North Dakota’s Housing Boom Is About to Go Bust
Business + Economy

North Dakota’s Housing Boom Is About to Go Bust


Real estate developers were too late to the party in North Dakota.

Just a few years after fracking sparked a shale oil frenzy that lured thousands of unemployed workers to North Dakota in the hopes of landing high-paying jobs, plummeting oil prices have sapped some oomph from the boom.

As workers streamed into North Dakota, temporary camps popped up to meet the demand, and real estate developers followed suit with plans to create thousands of permanent apartments.

Related: The North Dakota Boom That’s Going Bust After Oil’s Plunge

But crude oil prices have fallen more than 50 percent in the past year. In response, the region’s drilling-rig count has fallen to a six-year low, Bloomberg reports. The average occupancy rate in the once booming municipality of Williston is now 65 percent. Even so, there are another 1,300 units in the pipeline for construction.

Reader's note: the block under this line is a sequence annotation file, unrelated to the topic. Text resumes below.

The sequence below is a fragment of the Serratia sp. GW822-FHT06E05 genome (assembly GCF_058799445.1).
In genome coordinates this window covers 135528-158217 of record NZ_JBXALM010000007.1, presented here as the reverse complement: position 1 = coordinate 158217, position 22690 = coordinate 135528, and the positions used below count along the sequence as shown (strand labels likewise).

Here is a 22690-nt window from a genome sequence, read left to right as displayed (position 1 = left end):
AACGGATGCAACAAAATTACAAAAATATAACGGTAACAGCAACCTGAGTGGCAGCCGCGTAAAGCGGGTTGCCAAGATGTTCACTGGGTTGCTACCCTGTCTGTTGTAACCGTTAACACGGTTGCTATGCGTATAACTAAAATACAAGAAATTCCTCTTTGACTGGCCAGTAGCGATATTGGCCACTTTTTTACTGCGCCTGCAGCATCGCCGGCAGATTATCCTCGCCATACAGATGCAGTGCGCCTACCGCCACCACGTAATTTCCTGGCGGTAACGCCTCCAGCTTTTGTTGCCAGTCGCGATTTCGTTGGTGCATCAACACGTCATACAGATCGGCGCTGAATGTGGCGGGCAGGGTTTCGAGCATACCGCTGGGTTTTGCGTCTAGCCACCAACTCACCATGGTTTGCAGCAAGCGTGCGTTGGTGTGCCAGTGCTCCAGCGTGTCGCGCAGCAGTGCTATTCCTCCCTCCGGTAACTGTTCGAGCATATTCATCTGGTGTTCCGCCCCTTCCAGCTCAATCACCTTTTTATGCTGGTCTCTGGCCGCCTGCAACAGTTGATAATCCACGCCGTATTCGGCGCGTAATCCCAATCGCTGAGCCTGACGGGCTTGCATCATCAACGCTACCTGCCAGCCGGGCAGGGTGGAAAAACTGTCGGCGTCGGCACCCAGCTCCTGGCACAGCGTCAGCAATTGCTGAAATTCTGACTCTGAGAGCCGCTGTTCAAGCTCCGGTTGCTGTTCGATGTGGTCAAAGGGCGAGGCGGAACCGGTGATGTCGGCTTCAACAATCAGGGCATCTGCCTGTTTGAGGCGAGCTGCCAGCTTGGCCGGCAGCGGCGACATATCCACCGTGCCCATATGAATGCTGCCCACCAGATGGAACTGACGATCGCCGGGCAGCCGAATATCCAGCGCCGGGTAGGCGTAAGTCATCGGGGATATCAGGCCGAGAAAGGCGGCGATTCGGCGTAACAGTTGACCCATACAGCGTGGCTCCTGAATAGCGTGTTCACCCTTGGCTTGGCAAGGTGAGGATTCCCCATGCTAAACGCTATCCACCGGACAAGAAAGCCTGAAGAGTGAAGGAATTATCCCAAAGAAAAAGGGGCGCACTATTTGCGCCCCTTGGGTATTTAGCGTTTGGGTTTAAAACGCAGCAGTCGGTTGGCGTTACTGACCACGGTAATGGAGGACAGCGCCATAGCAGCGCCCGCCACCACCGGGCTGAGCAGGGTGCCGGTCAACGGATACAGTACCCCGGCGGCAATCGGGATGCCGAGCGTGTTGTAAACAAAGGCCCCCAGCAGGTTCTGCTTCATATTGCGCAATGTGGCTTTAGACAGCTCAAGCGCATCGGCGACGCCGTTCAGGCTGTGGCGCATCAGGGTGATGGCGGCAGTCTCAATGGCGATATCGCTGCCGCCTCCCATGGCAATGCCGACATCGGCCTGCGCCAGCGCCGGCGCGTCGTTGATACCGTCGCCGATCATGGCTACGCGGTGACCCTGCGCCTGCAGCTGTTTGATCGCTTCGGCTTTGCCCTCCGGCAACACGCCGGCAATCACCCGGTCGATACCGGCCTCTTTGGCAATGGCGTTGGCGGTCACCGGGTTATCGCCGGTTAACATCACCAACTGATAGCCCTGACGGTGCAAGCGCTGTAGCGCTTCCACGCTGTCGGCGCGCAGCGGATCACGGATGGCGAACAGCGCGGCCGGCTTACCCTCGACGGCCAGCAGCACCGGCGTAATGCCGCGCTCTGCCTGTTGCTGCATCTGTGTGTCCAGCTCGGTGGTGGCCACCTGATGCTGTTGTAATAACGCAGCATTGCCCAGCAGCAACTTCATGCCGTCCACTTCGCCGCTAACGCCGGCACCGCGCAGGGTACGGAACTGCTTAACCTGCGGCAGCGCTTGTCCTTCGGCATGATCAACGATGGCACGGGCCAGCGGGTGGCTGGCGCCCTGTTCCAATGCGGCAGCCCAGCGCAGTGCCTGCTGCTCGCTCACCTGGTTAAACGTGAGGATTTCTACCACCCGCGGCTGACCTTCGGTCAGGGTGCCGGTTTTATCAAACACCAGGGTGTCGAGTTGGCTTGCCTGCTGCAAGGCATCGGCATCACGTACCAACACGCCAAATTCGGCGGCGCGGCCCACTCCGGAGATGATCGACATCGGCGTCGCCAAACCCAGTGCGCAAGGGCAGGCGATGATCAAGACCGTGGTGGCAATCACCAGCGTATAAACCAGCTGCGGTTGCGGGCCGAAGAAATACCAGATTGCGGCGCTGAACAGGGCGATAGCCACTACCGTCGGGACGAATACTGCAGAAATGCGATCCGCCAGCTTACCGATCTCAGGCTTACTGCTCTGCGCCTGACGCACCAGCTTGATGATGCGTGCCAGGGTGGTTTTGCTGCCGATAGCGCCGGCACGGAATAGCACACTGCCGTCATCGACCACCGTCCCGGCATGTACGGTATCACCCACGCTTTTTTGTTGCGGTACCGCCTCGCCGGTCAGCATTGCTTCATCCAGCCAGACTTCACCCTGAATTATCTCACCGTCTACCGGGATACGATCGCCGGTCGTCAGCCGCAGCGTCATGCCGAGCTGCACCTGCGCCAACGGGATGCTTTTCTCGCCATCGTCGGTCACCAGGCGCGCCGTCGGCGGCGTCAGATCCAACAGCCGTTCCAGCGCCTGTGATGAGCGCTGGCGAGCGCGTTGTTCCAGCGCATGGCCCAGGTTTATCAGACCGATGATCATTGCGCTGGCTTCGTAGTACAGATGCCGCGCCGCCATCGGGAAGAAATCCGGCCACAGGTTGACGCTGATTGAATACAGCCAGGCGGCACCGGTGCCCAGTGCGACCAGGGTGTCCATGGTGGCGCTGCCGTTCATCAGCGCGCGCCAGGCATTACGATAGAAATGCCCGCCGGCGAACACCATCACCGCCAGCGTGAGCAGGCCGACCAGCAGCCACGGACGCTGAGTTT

“We are overbuilt,” Williston County commissioners Dan Kalil told Bloomberg. “I am concerned about having hundreds of $200-a-month apartments in the future.”

That’s a far cry from the more than $2,000 monthly rent apartments were fetching at the height of the boom.

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After seeing its population grow faster than any other place in the country for three years in a row, Williston’s population shrank 6 percent in the past year, Reuters reports. 

Still, the unemployment rate is less than 2 percent, and some still see a long-term upside. “We think the local production of oil is here to stay,” developer Israel Weinberger told Bloomberg. “Yes, prices have dropped, but it’s a commodity and commodities fluctuate. There is always a risk.”